A group of people scared of defeat, or even resentful of the same will always have a tendency to find someone who can promise them redemption. In this way, the German identity, and those who identified with it, saw themselves struggling to bring together their nation. The pan-German nationalists in Austria, who in their ambition to one day be united with the Fatherland, developed a disdain for all those who were at odds with them. At the root of this problem was a dangerous distrust of the system, established in troubled times and by a handful of people.
The disaster that the Nazi party would lead Germany to in the coming decades had its seeds sown many years prior, often by unsuspecting people. At the core of this lay the hurt pride of a resentful people, and under the dangerous pressure of a distrustful government, Europe was a powder keg, ready to explode.
Much like then, the Immigration crisis is a time bomb waiting to explode. No event in human history is without conflict; that is true. But it is often the poor handling of them that leads one to doom.
Immigration and Europe
Immigration, for long, has been a matter of concern in Europe and other parts of the world. While the definition of immigration is as simple as the movement of non-native people into a country to settle there, the aftermath of the entire process prevails to be a less-talked-about scenario. It is no secret that the Middle East has been gravely affected by the wars and conflicts, and hasn’t witnessed an end to the bloodshed. However, both political and religious crises have sparked riots and protests in numerous European nations.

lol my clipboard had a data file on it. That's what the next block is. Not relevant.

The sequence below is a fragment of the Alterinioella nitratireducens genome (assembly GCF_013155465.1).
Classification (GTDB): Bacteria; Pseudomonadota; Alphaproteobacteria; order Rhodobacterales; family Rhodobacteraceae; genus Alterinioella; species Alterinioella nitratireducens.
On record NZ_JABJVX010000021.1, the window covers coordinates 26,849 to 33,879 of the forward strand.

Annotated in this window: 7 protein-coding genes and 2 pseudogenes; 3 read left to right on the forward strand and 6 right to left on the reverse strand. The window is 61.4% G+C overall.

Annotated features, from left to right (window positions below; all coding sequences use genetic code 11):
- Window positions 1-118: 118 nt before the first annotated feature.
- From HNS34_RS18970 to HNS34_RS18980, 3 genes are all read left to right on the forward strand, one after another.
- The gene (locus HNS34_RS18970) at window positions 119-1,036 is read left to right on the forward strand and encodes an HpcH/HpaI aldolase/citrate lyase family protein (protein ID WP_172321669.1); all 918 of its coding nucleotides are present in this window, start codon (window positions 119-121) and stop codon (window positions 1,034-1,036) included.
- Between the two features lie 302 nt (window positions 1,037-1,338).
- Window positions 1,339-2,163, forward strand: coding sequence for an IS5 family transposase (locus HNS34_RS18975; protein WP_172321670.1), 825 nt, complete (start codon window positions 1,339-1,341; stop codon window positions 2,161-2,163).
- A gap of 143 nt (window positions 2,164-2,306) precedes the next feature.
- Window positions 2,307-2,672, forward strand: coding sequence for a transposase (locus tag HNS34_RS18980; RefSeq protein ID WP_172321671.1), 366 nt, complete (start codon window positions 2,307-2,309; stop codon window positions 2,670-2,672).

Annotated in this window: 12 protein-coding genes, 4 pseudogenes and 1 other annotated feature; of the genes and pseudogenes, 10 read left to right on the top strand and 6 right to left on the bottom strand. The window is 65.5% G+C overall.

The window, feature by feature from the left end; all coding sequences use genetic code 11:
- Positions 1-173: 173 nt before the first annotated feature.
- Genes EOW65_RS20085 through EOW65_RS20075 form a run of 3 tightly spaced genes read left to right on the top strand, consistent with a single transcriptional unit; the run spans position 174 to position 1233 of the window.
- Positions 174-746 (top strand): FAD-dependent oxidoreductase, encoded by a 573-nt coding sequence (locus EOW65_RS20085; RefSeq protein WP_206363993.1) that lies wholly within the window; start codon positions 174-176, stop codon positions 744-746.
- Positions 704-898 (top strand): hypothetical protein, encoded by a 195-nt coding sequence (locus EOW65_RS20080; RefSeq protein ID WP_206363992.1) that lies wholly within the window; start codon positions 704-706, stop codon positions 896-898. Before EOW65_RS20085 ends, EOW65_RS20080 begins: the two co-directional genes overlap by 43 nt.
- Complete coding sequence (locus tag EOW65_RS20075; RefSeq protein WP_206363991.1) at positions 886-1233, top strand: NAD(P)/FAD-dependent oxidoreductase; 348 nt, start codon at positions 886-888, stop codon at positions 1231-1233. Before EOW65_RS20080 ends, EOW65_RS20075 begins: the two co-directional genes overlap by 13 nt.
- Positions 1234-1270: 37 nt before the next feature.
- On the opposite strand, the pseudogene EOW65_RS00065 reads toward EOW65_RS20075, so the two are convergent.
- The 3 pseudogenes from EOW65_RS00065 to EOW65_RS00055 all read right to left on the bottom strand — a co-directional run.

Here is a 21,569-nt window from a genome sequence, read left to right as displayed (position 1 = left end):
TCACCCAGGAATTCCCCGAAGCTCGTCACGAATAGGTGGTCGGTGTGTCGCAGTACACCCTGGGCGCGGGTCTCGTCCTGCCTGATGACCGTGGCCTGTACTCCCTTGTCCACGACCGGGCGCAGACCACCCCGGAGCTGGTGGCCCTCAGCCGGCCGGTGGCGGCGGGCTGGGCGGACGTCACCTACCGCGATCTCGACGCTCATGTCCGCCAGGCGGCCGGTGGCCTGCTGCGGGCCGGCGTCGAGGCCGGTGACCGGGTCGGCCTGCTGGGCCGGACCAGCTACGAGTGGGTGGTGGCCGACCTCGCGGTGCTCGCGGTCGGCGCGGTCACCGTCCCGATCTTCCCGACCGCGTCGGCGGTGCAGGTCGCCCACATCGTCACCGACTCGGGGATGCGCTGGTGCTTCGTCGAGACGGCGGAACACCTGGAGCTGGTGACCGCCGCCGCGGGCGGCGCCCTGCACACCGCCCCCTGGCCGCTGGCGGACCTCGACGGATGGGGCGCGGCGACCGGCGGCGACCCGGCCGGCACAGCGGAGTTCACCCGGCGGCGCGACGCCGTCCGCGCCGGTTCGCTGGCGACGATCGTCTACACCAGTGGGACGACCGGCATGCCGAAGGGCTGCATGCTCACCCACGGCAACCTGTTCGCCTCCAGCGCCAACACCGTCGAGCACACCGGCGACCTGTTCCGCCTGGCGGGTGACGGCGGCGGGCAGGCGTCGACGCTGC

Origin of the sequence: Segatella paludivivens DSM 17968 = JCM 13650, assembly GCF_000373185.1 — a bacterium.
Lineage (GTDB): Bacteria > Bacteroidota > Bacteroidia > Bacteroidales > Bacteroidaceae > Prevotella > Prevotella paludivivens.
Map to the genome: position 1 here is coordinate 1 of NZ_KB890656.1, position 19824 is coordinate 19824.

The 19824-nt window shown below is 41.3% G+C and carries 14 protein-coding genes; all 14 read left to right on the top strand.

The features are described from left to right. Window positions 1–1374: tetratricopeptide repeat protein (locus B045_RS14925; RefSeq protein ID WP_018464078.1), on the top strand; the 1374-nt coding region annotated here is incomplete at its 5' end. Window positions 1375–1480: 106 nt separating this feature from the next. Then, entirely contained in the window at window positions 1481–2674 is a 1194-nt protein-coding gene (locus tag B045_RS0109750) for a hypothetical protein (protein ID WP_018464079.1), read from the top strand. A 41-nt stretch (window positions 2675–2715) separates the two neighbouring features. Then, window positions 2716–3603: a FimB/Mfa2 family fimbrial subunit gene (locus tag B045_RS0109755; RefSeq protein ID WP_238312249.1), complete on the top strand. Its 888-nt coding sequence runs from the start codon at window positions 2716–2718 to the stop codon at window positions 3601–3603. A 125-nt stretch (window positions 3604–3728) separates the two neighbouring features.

The war victims fled their countries only to be asylum-seekers in countries like Germany, Norway, Spain, etc. The term ‘asylum-seekers’ refers to people who request persecution or protection from conflict, but their application has not been processed yet.
The ‘European Migration Crisis’ began in 2015 when people from North Africa and the Middle East started to arrive at the European Union in high numbers. It is due to factors like socio-political stability, economic growth, demography, etc., which has made Europe act as a ray of hope for a better life for the refugees.
Germany has been one of the leading countries in providing shelter to asylum-seekers from Syria, Iraq, and Afghanistan. The country is in a global competition for qualified immigrants who require better incentives as the migrants constitute about 26% of the entire German population. Overall, Germany’s immigration and integration policies have been proactive under its centre-right administration.